“The core of their business was healthcare education,” she explained. “The founder was really a man ahead of his time. He created digital patient-education programs online, but it was too soon; there was no payment model for it. But I loved his company. My thought was that I’d take over his company when he retired, or use that as a launchpad to get to Baystate.”

Two years later, she got a call from the head of Baystate’s Marketing department — a job opportunity had opened up, with the health system looking to install a manager of Medical Practices Marketing. Again, friends wondered whether it had been worth leaving her vice presidency at WNEC to wind up in a managerial role in a massive health system.

“I did it because, looking at the long term, I wanted to be here at Baystate,” she said. “It was a significantly different job, obviously, compared to Western New England, but I said, ‘I’m in it for the long haul, and I’m going to go for it and do the best I can.’”

Fifteen years later, she’s sure that was the right decision.

Up the Ladder

When preparing to take a photo for this article, Albert joked that BusinessWest should take one of all her Baystate business cards. Indeed, it’s an impressive collection.

For instance, Baystate’s physician practices, the focus of her first stop, is an important part of the network, today boasting more than 80 primary- and specialty-care doctors. “My job was to promote the physicians and the practices to the general community, so they would know what we had to offer.”

During her time in that role, Albert presented the first marketing plan to integrate two legacy medical groups to become one organization, known today as Baystate Medical Practices.

But much of the day-to-day work was about building bridges between the doctors and their patients, and between the practices and their communities, she added. “That’s the most important piece, the relationships. That’s what it’s all about. When doctors have good relationships with patients, the patients share that with others. When the doctors have good relationships with other doctors, they refer to one another.”

She was later appointed manager of Corporate Marketing, overseeing Baystate Health’s marketing efforts, loyalty programs, and events, followed by a stint as director of Public Affairs & Internal Communications. She then returned to Baystate Medical Practices, successfully launching the organization’s first physician-referral office, working under the leadership of Mark Keroack, who later became president of Baystate Health.

“That office was really about developing relationships between Baystate doctors and community physicians, and paving a pathway for better access to each other, and for patients to get appointments,” she explained. “I knew so much about Baystate that moving into this operations role was really exciting. It was a place I could grow and have an impact.”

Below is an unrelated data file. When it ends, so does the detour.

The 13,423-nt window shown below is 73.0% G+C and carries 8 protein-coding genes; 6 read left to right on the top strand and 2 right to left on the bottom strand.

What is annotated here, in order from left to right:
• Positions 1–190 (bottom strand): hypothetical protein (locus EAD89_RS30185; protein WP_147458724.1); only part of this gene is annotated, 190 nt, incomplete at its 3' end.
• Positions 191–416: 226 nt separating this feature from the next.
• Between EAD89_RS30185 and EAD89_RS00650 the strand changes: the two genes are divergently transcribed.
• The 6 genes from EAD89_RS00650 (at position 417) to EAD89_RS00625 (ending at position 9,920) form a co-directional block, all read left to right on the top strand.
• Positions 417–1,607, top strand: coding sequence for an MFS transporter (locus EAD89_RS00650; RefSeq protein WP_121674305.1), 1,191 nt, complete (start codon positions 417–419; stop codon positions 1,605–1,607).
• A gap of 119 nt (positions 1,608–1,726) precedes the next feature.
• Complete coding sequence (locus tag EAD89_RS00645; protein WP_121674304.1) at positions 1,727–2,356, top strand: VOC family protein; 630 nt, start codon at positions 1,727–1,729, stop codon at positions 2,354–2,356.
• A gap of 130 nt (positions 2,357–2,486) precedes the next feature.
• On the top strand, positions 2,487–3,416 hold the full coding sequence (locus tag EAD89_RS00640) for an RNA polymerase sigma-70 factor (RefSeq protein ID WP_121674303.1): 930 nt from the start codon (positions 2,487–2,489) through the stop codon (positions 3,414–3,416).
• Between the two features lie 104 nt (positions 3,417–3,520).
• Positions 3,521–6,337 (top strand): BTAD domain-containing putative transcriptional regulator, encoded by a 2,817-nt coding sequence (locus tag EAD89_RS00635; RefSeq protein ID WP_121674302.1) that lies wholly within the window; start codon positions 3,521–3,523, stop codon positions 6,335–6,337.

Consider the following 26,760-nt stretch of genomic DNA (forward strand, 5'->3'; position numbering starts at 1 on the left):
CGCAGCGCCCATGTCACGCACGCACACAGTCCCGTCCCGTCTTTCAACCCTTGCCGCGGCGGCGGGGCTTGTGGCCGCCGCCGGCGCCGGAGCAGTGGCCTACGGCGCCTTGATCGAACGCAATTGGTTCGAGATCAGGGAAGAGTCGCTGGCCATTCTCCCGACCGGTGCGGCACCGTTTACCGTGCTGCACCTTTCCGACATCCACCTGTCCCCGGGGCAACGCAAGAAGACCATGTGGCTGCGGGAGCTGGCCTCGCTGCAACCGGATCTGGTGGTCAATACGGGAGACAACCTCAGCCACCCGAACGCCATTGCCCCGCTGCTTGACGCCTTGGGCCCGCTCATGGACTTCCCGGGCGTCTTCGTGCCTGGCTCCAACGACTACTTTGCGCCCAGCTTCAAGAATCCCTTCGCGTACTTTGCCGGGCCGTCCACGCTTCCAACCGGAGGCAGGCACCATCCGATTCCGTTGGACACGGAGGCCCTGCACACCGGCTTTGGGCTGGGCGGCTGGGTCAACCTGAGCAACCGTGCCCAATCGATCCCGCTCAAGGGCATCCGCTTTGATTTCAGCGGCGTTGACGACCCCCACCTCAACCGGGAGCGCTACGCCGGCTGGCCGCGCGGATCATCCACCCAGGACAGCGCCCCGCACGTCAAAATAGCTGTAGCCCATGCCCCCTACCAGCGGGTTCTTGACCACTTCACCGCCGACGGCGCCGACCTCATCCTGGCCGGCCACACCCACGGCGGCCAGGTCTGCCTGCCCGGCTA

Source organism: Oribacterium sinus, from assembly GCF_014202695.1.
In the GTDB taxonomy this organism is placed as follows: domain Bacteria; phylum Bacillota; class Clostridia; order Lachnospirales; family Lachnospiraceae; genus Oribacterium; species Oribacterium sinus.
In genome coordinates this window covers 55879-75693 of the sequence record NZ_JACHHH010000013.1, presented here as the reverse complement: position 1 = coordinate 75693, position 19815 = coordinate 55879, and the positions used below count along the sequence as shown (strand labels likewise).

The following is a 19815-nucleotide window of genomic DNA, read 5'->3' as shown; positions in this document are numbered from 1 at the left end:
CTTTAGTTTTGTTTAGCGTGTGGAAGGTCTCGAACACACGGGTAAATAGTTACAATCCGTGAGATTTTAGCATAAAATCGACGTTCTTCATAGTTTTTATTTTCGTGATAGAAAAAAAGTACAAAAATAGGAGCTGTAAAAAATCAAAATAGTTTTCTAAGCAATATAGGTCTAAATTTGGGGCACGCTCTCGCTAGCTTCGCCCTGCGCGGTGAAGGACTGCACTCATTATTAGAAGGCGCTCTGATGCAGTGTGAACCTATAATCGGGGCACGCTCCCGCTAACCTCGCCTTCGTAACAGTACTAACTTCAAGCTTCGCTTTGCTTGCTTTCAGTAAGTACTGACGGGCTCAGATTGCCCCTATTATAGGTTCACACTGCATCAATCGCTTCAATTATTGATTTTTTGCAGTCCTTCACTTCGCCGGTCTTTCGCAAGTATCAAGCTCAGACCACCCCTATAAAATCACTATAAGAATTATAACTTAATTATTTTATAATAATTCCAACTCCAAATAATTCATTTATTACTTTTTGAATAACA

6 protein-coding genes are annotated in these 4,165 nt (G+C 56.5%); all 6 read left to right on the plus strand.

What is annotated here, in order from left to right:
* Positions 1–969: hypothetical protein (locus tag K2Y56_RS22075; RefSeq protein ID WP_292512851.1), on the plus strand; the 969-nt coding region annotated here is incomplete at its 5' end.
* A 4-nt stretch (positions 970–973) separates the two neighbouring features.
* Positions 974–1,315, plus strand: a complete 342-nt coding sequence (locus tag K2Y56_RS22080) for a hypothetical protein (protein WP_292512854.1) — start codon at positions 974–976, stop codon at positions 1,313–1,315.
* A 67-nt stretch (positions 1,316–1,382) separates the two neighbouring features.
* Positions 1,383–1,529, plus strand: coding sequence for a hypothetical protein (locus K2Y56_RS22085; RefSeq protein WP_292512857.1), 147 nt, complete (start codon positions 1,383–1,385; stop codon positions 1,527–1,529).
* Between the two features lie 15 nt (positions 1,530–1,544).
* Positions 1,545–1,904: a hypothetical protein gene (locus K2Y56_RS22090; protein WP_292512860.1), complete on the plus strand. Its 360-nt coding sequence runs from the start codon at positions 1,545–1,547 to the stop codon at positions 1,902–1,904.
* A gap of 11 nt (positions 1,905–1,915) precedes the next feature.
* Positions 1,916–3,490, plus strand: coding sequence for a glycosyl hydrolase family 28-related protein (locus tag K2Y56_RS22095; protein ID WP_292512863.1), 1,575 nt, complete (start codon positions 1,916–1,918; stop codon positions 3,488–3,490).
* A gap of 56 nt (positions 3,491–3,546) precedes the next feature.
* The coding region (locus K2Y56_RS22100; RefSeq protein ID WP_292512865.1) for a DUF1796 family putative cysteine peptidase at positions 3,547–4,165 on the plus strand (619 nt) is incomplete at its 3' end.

But not long after, a search committee embarked on a nine-month search for a key dual role in the system: vice president of Philanthropy for Baystate Health and executive director of the Baystate Health Foundation. They failed to identify the ideal candidate, however, and turned inward, to someone with a deep understanding of the system’s needs and some experience in fund-raising. That’s right — it was time for Albert to order a new set of business cards.

Among her accomplishments in that role, she led a transformation of the foundation to align philanthropic support with a new strategic plan, and oversaw the completion of a $5 million capital campaign for the new surgical center at Baystate Franklin Medical Center in Greenfield.

Four years later, though, it was time for another move, this time into the health system’s senior leadership team. As a member of Keroack’s cabinet, she now oversees the functions of marketing and digital strategy, government and public relations, community relations and public health, communications, and philanthropy.

That’s … quite a long list.

And it’s not a job performed in the quiet of her office; with a wry smile, she held up that day’s schedule, an uninterrupted block of meetings with different departments — squeezing in BusinessWest among them — and made it clear most days are like that. But she relishes her raft of new responsibilities.

“There’s been a lot of change over the last few years,” Albert said, referring to both her role and the evolving shape of healthcare as well. “But change brings opportunity. Healthcare is changing every single day, and so is our environment, so we have to be able to change, to meet the needs of our patients, families, donors, and legislators.”

The biggest challenge in healthcare is government changes and reimbursements. You’re dealing with an industry where more than half the revenues are provided by the government. There’s continual change, and that makes it difficult.”

Indeed, that latter group is often the most demanding.

“The biggest challenge in healthcare is government changes and reimbursements. You’re dealing with an industry where more than half the revenues are provided by the government. There’s continual change, and that makes it difficult.”

In addition, Baystate serves a population with high levels of poverty, and Medicaid reimburses only 75% of costs, on average. “We’re losing 25 cents on the dollar for every Medicaid patient. And when you have a charitable mission to take care of everybody — no one gets turned away — it becomes challenging to afford all that we need to do.”